Library and Archives Canada Coffee Chat: Video and Slides

On Tuesday, May 10, 2022 the SAA Web Archiving Section was honored to host Library and Archives Canada’s Tom Smyth discussing web and social media preservation.

A video of the coffee chat and presenter slides will be available for a limited time.


Library and Archives Canada Coffee Chat

Presenter Slides

Web and Social Media Preservation Program at the National Library and Archives Canada

Coffee Chat Recap: U.S. Federal Government Web Archiving

By Susan Paterson, SAA Web Archiving Section Vice-Chair and liaison librarian at Koerner Library at the University of British Columbia Vancouver.

The Web Archiving Section hosted its first coffee chat of the year on March 29, 2022. Melissa Wertheimer, Chair of the Web Archiving Section, led a panel discussion on US Federal Government web archiving activities. We were joined by web archiving experts from the National Library of Medicine, Government Publishing Office, the Smithsonian and the Library of Congress. Topics ranged from content curation, collaboration amongst agencies, staffing, workflow models, and successes and challenges, as well as the impact of COVID-19 on their collecting activities.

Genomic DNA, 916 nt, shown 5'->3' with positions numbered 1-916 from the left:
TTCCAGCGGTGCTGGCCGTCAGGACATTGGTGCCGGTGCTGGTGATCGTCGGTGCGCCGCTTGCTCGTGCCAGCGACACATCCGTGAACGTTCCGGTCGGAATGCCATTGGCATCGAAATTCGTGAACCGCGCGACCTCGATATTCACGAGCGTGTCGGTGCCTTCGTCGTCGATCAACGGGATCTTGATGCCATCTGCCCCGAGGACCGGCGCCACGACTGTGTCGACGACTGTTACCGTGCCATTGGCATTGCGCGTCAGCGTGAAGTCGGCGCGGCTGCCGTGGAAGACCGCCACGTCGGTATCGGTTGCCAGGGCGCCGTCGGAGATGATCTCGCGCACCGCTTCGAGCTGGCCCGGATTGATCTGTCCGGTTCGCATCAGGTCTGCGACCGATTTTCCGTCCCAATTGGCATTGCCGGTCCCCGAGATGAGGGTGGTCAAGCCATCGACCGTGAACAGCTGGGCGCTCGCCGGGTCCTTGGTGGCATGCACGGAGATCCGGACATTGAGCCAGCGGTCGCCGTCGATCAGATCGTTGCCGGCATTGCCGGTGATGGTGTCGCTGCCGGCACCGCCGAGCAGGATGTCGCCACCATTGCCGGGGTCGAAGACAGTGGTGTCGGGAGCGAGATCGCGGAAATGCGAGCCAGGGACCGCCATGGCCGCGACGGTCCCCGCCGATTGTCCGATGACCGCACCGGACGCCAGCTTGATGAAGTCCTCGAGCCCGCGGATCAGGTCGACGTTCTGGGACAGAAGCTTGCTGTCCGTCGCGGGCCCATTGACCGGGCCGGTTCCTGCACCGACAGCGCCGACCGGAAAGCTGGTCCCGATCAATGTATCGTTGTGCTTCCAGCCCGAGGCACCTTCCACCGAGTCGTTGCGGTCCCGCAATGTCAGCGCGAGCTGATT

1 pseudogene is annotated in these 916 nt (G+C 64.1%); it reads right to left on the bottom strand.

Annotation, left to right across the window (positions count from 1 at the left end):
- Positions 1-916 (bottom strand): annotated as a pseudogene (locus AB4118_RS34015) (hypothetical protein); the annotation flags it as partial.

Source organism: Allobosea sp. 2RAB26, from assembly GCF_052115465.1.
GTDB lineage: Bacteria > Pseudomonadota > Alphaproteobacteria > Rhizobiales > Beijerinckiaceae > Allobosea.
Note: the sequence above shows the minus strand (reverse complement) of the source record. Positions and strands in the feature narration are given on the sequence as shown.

The coffee chat recording is available to viewers until summer 2022.

National Library of Medicine – History of Medicine Division, Digital Manuscripts Program

The session began with an informative presentation by Christie Moffatt, Manager of the Digital Manuscripts Program, History of Medicine Division at the National Library of Medicine (NLM). Christie described NLM’s approach to web collecting, an activity which began in 2009 with their Health and Medical Blog Collection. Christie provided an overview of the NLM web archive collections, and the collection development policies that guide their web collecting.

Christie noted that thematic and events based collections have grown and are a key component to their collection building. The Global Health Events Web Archive collection, one of their largest, began in 2015 with the Ebola outbreak. With the World Health Organization’s announcement of a global health pandemic in January 2020, NLM started work on a COVID-19 pandemic collection. Interestingly, this specific designation of a global health emergency is worked into their collection development policy and the NLM takes responsibility for building a web archive once this designation is made. An aim of the COVID-19 collection is to ensure a diversity of perspectives on both the impact and the response to the pandemic are archived. Tools and communication used for outreach during the pandemic (i.e. TikTok, Twitter) as well as personal narratives of the pandemic make up part of the collection which is the Library’s largest collection with 3.5 FTES working on the project. The National Library of Medicine’s Archive It website can be explored here.